Urban Chicken debate up for a vote
SOUTH BEND, Ind. -- For close to 3 years a grassroots group called the Urban Chicken Alliance has been working with city leaders to legalize chickens within the city limits.
In less than 24 hours the South Bend Common Council is slated to vote on the matter.
ABC 57 was able to speak to 3 out of the 9 Common Council members about the proposed ordinance. It appears the urban chicken ordinance will pass unless a large group of supporters in opposition shows up Monday night and voices their concerns.
Susan Greutman said, "So many kids these days think that food comes from boxes on shelves and it doesn't- and they need to know that."
That is just one of the many reasons Susan and her husband are passionate about being able to raise chickens in their South Bend yard.
The couple has 4 children and a lot of space in their well kept fenced in yard.
"We've been working for almost 3 years now on this and it's just been a long process," said Greutman.
But come Monday night, the wait might be over.
"The bill only allows the people to use the chickens for eggs," said Henry Davis Jr., who represents the South Bend Common Council district 2 and is sponsoring the bill that would allow residents inside the city's limits to have chickens.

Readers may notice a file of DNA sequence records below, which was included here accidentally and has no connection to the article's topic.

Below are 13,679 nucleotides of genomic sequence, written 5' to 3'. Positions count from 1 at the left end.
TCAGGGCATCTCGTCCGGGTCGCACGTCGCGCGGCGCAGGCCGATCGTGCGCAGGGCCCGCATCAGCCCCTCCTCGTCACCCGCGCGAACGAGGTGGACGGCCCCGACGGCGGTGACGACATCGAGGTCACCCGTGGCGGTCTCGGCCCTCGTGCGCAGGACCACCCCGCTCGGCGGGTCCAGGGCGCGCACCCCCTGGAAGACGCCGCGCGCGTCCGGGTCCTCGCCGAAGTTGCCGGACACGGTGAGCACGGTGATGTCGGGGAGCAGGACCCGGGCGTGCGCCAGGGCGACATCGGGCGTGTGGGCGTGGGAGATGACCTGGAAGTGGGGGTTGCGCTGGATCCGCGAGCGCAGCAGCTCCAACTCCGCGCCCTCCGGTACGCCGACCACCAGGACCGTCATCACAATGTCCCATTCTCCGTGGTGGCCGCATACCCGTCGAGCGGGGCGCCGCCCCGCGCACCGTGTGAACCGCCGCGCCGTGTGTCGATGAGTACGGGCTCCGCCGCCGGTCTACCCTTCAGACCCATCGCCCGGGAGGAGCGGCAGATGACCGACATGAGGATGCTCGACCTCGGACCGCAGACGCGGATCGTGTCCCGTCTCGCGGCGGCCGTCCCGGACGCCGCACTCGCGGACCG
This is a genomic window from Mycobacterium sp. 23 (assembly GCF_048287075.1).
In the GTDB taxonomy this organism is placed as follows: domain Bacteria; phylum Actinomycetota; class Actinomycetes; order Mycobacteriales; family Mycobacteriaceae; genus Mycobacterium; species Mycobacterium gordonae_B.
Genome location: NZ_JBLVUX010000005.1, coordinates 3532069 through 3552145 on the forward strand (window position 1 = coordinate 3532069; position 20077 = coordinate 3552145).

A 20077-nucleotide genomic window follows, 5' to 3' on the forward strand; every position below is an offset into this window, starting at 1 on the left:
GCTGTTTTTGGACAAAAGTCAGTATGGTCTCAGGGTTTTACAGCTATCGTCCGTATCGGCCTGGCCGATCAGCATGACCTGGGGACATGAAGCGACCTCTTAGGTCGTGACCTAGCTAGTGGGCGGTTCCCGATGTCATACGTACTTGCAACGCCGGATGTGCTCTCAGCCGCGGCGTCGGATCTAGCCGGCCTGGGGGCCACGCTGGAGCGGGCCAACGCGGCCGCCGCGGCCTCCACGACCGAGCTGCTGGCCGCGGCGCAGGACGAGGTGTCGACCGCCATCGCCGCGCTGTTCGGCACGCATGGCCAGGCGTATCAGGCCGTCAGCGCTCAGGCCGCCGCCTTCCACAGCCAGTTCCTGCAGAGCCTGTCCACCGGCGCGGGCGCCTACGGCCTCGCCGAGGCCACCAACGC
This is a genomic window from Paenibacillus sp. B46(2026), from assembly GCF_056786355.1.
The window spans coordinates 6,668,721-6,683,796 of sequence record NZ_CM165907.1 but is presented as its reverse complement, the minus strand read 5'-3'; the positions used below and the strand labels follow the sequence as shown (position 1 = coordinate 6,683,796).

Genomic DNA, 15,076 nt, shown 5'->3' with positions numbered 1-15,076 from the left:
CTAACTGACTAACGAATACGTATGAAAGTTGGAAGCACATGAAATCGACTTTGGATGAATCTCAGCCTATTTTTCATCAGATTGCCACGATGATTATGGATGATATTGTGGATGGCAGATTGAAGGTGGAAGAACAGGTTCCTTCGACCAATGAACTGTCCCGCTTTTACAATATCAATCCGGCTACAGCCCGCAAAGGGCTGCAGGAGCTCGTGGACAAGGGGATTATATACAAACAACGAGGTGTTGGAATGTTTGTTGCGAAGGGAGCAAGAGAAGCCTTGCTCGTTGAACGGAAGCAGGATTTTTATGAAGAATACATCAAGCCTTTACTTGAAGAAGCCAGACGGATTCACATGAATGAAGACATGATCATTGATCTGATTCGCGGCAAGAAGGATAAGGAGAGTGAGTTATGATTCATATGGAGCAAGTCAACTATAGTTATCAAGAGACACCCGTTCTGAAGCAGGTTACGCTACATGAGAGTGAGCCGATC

"We are making an amendment to a law that's here in South Bend that doesn't allow any fowl, birds, to be in the urban area, so we are trying to reverse that," said Davis Jr.
"I would say the biggest misconception is noise and smell, everybody thinks they are going to smell!" said Mitch Yacaw, a resident who lives in St. Joseph County and raised chickens.
However Yacaw says the chickens don't make much noise and they don't smell.
"I don't smell it until I actually walk into the chicken coop and I'm right there in it," he said.
Saturday Yacaw held a class that was open to the public called Urban Chicken 101 and its main purpose was to educate the public about raising chickens.
"We had about 20 people in attendance and it was a great class because it was very interactive," said Yacaw.
He brought one of his chickens into the office the class was held.
"We actually brought samples of eggs," he said.
Greutman attended the meeting and said she is hoping that South Bend will soon be one of the many cities to allow the birds.
If the proposal passes it would allow people in South Bend to raise as many as 6 chickens- hens only. Roosters would not be allowed.
Currently chickens can be raised only on properties five acres or larger.
Unity Gardens plans to offer the Urban Chicken 101 class at least 2 more times this year.